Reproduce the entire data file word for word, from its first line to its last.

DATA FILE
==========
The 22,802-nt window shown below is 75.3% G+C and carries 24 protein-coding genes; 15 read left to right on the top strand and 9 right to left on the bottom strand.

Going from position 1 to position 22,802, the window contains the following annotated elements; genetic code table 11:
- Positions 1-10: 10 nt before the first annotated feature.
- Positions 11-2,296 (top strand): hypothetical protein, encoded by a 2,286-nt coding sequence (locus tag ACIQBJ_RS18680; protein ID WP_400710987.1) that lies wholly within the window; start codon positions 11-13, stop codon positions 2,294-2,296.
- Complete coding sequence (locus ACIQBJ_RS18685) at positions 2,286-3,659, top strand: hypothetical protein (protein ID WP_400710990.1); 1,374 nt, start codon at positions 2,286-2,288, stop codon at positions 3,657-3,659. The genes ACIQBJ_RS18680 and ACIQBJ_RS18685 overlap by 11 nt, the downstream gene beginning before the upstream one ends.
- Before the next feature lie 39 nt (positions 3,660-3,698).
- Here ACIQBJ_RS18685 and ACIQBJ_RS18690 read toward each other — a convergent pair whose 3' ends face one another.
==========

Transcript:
The 22,802-nt window shown below is 75.3% G+C and carries 24 protein-coding genes; 15 read left to right on the top strand and 9 right to left on the bottom strand.

Going from position 1 to position 22,802, the window contains the following annotated elements; genetic code table 11:
- Positions 1-10: 10 nt before the first annotated feature.
- Positions 11-2,296 (top strand): hypothetical protein, encoded by a 2,286-nt coding sequence (locus tag ACIQBJ_RS18680; protein ID WP_400710987.1) that lies wholly within the window; start codon positions 11-13, stop codon positions 2,294-2,296.
- Complete coding sequence (locus ACIQBJ_RS18685) at positions 2,286-3,659, top strand: hypothetical protein (protein ID WP_400710990.1); 1,374 nt, start codon at positions 2,286-2,288, stop codon at positions 3,657-3,659. The genes ACIQBJ_RS18680 and ACIQBJ_RS18685 overlap by 11 nt, the downstream gene beginning before the upstream one ends.
- Before the next feature lie 39 nt (positions 3,660-3,698).
- Here ACIQBJ_RS18685 and ACIQBJ_RS18690 read toward each other — a convergent pair whose 3' ends face one another.